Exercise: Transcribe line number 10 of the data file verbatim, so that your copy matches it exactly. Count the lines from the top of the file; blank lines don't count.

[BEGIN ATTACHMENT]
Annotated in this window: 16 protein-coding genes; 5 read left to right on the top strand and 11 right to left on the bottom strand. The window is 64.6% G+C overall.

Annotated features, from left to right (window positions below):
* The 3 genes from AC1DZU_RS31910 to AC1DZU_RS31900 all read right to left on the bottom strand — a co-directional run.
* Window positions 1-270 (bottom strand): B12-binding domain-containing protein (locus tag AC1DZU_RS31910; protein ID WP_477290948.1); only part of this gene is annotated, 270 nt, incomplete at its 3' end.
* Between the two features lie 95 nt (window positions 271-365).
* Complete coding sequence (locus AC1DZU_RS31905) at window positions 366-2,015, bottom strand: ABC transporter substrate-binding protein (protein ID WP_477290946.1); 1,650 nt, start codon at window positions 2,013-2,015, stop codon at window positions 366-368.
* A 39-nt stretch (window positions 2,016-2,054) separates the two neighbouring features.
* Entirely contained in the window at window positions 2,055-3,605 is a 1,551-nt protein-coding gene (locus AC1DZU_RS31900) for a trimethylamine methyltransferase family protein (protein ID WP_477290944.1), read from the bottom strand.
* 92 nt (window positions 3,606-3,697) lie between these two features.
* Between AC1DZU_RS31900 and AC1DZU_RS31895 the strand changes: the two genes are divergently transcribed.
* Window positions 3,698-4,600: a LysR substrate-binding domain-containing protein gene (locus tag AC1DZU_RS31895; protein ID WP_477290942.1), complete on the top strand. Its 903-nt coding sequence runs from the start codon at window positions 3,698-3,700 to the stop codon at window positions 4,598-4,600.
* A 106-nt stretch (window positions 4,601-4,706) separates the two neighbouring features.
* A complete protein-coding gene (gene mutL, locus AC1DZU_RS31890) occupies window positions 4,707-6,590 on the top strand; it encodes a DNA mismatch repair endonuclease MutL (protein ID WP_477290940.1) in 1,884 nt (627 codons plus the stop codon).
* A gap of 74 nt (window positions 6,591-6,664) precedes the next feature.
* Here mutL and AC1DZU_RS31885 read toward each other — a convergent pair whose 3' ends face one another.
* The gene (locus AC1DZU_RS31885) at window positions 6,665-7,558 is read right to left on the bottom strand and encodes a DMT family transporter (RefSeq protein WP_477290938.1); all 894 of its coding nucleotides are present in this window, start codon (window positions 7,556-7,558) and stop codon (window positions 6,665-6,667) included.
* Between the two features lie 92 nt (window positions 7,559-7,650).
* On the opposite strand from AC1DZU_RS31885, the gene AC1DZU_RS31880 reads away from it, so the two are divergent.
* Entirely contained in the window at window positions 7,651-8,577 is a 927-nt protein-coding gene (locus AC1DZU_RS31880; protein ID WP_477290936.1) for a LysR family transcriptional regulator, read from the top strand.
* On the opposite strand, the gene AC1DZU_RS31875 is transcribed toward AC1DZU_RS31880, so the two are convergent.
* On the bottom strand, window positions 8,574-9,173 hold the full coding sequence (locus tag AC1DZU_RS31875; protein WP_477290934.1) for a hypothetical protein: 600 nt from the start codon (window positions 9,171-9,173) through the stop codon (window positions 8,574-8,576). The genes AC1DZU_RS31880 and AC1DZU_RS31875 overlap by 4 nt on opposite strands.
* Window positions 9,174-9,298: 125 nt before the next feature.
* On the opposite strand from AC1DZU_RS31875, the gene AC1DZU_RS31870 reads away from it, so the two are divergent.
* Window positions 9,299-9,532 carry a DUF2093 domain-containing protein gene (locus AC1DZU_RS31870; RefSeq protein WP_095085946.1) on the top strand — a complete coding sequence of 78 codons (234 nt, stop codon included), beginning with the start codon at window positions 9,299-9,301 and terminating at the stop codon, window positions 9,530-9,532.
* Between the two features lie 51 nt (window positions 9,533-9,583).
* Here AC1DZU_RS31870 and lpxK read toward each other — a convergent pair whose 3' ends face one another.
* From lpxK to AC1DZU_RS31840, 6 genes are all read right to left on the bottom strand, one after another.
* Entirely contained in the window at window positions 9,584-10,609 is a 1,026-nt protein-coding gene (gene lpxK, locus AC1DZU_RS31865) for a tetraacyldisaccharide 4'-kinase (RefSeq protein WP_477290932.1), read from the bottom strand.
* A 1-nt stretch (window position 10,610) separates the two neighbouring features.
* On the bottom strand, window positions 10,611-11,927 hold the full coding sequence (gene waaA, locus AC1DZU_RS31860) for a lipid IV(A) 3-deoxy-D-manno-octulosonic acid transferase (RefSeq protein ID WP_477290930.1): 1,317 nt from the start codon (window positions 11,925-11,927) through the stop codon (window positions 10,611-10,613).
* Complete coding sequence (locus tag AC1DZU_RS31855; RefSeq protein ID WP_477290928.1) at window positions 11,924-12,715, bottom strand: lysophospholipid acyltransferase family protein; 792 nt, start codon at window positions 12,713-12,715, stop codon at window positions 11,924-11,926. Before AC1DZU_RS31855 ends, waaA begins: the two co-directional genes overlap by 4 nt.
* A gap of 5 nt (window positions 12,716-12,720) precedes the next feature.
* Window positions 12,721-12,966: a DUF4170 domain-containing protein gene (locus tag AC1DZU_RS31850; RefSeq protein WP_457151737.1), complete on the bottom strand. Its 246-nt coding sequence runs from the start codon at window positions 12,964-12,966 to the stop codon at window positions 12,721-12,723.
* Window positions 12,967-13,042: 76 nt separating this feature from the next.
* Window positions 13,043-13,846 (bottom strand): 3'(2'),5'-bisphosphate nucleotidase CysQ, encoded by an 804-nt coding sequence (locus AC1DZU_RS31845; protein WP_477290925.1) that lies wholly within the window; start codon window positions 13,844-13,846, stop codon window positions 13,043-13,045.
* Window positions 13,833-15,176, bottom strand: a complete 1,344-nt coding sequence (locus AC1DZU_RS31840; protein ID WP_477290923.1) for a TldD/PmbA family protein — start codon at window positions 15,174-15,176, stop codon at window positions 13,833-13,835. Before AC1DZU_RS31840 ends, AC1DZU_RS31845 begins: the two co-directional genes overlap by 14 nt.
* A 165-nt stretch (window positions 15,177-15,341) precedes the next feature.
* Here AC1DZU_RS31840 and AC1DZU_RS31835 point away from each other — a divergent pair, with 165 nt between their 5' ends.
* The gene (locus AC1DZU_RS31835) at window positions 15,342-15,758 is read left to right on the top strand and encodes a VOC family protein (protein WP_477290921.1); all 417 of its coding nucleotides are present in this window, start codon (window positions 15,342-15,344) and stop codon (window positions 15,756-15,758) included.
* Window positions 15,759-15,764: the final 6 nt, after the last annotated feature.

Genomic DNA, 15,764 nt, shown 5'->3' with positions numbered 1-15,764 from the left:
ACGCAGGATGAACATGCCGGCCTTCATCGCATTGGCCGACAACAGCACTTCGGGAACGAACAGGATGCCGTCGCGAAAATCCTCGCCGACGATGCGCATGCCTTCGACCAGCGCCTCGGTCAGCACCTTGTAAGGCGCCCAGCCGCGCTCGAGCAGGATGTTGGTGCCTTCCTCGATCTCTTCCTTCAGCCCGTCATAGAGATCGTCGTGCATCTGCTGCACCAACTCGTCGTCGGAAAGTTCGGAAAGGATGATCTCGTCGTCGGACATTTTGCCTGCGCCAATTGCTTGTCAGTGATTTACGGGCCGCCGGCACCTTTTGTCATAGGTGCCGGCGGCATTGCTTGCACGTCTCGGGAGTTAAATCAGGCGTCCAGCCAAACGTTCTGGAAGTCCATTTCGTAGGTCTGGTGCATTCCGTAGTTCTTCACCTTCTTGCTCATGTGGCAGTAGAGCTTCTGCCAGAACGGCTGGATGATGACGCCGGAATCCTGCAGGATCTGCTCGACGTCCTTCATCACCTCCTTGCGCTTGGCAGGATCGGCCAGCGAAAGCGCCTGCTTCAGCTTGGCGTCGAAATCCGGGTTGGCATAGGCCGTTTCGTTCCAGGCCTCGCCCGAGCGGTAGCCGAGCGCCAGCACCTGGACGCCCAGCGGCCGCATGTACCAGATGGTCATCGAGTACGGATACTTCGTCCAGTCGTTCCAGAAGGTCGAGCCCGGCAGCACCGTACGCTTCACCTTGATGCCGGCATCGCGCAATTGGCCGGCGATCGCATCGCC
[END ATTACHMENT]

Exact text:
* Between AC1DZU_RS31900 and AC1DZU_RS31895 the strand changes: the two genes are divergently transcribed.